38. digistar,

    it’s an interesting thought-exercise..and, seeing how most of the ‘Wealth Claims’(Financial Assets) are denominated by U.S. FRNs, then, yes, holders of such would be impaired..

    though, to me, a bigger problem is that most people do not have the requisite Skillsets/Human Capital to 1. Navigate the change, 2. Survive on the other side of it..

    though, in the meantime, maybe, this will help peep ‘gird their loins’..

    “…As I’ve previously noted, Nobel prize winning economist Joseph Stiglitz, former Fed chairman Alan Greenspan and a host of other well-known financial names have called for prosecution, because the economy cannot recover until fraud is prosecuted.

    But Wall Street is so thoroughly in control of both parties, Congress, the White House, and even the judiciary, that prosecutions won’t happen.

    No wonder Marc Faber calls the U.S. a failed state, Kenneth Rogoff says our tax systems are “Byzantine labyrinths funneling money to powerful interests”, and experts on third world banana republics from the IMF and the Federal Reserve say the U.S. has become a third world banana republic.

    Barry Ritholtz argues that – if the prosecutors won’t do their job – we should prosecute them for nonfeasance.

    Max Keiser is a tad more radical, saying that – if the criminals aren’t prosecuted – we should hang the bankers. I’m not sure if it is a sign of public sentiment, but he got a big round of applause for saying that…”

  39. bulfinch says:

    @ praeco.4col

    Just a thanks for such a truly lucid and lettered response!

  40. YouthInAsia says:

    Is there no incentive for smaller companies in the 10s of million market cap range that aren’t politically connected yet to lead the charge to a better America? Or is it that even at this small level of size companies have garnered favor from our political overlords?

    I don’t see how this ever changes until the suits in DC lose control of it all and society reaches the point where it has to revolt. Will we ever see that day?

  41. pekoe says:

    I read the article, which for the most part focused upon 2008 and before. For obama admin, I cant really understand the reticence to prosecutions. Its not like banksters love and support Obama. In fact, they screwed him in the midterms and threw their support to the Republicans. If Obama had denounced the Banksters, linked them to the Repubs, and linked the crisis to the Repubs, I think the Dems would still control the house. Lack of prosecutions informed most people: “Why should I fight for Obama if Obama will not fight for me? 1000 mortgage agents and Banksters in jail and awaiting trial would have sent a clear message that Obama was on “our side”. I cannot understand the reticence…both immoral and stupid.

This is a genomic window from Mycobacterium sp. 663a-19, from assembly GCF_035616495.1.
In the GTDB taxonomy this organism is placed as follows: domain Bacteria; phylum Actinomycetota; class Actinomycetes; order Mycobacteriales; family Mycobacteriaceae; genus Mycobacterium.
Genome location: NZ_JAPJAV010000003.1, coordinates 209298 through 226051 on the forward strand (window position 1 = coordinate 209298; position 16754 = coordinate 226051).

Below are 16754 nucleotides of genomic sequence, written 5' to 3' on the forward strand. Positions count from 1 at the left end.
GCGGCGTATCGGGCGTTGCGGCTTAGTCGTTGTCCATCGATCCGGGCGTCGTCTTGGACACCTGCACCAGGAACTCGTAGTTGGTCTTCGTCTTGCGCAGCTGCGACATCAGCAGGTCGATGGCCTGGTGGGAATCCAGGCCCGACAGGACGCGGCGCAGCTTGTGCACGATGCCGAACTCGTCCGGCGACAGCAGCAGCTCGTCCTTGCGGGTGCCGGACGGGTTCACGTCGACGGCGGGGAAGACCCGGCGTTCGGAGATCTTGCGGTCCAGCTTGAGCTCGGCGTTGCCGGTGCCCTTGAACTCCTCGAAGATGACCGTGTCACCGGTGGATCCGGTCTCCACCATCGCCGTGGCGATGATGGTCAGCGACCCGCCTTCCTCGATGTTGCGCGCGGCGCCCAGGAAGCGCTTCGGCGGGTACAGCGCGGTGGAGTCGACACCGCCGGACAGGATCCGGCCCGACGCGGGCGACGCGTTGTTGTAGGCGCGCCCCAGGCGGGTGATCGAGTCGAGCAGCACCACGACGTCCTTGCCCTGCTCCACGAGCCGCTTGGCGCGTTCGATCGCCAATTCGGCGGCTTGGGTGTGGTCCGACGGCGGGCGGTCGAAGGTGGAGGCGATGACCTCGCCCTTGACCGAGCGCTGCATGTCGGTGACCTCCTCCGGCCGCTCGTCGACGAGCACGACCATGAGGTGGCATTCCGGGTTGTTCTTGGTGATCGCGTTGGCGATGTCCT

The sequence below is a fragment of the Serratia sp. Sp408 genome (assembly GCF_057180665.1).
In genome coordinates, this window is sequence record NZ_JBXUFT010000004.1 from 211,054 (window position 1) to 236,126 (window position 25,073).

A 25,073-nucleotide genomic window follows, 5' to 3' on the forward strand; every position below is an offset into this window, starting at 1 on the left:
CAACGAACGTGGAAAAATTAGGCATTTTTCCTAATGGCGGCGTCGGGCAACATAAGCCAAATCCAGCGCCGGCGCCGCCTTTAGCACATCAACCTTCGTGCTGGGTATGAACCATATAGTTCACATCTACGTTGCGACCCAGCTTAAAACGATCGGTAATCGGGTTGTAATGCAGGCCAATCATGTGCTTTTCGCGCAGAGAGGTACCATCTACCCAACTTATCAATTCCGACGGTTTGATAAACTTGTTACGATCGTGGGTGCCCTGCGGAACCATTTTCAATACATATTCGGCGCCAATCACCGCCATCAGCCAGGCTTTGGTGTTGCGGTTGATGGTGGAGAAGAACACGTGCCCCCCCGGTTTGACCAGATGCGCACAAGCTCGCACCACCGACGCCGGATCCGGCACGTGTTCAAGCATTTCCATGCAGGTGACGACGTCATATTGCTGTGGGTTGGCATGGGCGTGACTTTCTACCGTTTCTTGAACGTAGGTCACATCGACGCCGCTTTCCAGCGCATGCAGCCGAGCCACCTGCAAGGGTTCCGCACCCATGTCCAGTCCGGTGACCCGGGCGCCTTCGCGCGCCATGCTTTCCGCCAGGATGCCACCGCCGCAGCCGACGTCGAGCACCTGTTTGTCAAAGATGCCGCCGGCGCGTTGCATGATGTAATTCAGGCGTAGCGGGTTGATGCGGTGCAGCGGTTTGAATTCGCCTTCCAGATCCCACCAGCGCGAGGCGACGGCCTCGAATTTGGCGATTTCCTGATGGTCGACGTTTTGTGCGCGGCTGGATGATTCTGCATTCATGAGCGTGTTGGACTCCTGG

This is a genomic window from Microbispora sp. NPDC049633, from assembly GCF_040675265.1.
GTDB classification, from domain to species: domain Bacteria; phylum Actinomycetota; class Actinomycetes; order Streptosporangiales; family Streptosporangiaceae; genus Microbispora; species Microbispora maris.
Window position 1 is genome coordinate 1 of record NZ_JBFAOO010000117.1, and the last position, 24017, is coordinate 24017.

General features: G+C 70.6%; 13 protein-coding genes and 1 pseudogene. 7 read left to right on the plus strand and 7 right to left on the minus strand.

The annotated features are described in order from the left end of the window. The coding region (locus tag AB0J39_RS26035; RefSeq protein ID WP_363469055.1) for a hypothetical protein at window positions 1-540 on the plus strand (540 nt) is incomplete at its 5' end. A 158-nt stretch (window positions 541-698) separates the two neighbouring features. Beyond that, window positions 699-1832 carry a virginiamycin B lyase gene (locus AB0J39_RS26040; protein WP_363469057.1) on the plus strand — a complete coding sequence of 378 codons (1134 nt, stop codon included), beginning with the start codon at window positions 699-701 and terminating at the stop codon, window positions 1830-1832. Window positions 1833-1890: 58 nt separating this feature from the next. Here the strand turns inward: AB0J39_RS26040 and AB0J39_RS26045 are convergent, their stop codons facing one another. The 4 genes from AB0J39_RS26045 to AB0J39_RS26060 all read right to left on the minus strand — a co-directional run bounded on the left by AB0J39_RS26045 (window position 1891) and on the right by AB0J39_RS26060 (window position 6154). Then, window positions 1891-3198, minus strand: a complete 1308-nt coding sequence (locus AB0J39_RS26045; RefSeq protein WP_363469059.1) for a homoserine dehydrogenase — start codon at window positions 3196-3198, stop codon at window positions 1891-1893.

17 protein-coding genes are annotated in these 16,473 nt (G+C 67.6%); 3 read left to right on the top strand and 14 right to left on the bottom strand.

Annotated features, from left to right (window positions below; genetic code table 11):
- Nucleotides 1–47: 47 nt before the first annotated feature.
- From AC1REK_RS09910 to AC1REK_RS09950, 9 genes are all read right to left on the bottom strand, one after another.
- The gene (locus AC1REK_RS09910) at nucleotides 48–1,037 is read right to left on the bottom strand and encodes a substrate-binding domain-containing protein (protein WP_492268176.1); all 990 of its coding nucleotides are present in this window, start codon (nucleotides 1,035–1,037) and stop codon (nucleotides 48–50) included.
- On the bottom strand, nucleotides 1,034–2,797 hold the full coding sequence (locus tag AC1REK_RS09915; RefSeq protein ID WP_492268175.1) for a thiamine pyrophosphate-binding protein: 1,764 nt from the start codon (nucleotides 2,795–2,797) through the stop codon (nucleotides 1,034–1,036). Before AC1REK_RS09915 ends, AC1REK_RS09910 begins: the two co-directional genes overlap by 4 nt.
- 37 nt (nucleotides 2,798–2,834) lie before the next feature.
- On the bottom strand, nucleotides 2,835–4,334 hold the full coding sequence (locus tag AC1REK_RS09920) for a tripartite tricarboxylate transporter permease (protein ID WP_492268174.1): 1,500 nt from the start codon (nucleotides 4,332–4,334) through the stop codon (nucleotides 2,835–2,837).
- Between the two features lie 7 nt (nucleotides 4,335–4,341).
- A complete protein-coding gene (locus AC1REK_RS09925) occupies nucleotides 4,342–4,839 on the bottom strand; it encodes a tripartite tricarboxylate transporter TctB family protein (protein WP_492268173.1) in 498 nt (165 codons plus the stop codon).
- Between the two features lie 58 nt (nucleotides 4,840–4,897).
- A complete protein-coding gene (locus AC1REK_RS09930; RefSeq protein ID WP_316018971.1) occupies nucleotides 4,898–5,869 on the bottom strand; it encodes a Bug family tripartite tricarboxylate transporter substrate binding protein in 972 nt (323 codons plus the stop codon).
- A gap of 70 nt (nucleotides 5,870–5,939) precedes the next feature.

42. DeDude says:

    Actually Obama needed the GOP to take over the house in order to get re-elected. They just put out a plan to dismantle Medicare/Medicaid in order to fund tax-cuts for the rich. This kind of revealing who you really are can only be done if you are forced to produce a budget with a plan for the future. Next they will allow tax-cuts for regular people to be sacrificed in a futile attempt to force the Bush tax-cuts for the rich to be continued (over a veto from Obama). This kind of revealing who you really are can only be forced if you are in power of the house and have to initiate legislation.

  43. [...] you should focus your efforts there: There was “Origination Fraud” that took place; Nonfeasant Regulators who refused to do their legal duty because it disagreed with their personal philosophy. MERS [...]